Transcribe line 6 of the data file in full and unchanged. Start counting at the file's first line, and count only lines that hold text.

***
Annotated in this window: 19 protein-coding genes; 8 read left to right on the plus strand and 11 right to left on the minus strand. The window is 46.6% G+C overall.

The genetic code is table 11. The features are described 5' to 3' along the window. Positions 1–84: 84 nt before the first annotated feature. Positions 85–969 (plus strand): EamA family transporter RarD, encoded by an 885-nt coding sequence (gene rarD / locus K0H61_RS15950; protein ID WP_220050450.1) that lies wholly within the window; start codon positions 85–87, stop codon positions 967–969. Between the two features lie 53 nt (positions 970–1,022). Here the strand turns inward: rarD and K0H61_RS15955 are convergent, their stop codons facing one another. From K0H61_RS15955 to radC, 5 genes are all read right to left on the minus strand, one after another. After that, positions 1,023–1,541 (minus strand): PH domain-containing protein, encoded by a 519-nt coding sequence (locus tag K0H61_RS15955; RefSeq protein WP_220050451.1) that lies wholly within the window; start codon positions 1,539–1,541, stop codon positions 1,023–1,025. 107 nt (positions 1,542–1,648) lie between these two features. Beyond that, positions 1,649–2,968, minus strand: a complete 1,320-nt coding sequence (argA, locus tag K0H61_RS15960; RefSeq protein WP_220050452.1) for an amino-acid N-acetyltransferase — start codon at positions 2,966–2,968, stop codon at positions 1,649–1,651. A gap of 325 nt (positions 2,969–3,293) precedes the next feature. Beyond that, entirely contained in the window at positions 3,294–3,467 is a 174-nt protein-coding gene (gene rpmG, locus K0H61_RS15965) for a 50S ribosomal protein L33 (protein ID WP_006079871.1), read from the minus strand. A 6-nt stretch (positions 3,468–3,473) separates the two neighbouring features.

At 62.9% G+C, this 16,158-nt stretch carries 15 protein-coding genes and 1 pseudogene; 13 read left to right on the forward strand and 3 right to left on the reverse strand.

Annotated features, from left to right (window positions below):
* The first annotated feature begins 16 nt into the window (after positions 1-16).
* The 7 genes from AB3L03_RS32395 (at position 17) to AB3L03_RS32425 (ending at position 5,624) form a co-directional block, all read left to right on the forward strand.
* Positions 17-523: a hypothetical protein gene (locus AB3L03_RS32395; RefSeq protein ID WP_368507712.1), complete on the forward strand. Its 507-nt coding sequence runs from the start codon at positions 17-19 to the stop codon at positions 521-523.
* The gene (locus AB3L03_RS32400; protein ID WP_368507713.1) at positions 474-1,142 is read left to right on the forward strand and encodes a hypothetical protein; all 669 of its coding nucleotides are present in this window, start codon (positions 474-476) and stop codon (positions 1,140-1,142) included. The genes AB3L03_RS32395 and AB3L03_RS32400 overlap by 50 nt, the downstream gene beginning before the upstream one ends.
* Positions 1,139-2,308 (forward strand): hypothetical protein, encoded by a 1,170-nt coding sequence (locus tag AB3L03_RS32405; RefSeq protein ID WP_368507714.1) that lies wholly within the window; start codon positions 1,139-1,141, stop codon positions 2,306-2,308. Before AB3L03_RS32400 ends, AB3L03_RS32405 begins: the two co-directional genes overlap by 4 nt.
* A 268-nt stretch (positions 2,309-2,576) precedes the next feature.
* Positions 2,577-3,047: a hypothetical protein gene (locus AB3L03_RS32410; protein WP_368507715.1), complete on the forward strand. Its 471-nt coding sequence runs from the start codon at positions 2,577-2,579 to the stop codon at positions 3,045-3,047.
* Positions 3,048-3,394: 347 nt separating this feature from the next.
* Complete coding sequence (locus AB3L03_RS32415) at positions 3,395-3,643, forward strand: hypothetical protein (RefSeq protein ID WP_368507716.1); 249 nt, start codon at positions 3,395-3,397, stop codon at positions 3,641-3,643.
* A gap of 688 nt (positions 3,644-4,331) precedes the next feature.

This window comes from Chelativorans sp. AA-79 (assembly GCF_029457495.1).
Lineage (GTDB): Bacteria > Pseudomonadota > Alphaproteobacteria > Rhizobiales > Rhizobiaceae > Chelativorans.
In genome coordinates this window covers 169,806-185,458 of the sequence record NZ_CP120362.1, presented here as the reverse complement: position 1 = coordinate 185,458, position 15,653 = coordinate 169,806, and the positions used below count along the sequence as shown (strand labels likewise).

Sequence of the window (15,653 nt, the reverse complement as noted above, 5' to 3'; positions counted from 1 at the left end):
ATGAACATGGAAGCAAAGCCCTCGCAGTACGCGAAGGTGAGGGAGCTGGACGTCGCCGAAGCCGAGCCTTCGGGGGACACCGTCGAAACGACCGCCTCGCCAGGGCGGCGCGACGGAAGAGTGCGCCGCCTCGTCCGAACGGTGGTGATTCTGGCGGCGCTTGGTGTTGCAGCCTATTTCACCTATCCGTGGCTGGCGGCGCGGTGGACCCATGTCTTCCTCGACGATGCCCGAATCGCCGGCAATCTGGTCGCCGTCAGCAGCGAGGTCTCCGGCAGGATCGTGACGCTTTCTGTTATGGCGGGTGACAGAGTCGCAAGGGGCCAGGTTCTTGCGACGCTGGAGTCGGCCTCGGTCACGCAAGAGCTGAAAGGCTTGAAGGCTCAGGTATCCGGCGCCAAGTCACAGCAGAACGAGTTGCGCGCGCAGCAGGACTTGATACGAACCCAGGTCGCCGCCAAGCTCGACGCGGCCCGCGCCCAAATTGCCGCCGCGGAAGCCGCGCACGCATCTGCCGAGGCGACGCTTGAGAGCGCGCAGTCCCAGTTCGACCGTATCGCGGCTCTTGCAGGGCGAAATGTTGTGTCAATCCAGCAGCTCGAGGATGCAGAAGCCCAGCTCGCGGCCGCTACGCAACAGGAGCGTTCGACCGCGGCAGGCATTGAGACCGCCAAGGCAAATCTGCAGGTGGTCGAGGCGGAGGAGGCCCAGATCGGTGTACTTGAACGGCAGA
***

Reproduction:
* The 7 genes from AB3L03_RS32395 (at position 17) to AB3L03_RS32425 (ending at position 5,624) form a co-directional block, all read left to right on the forward strand.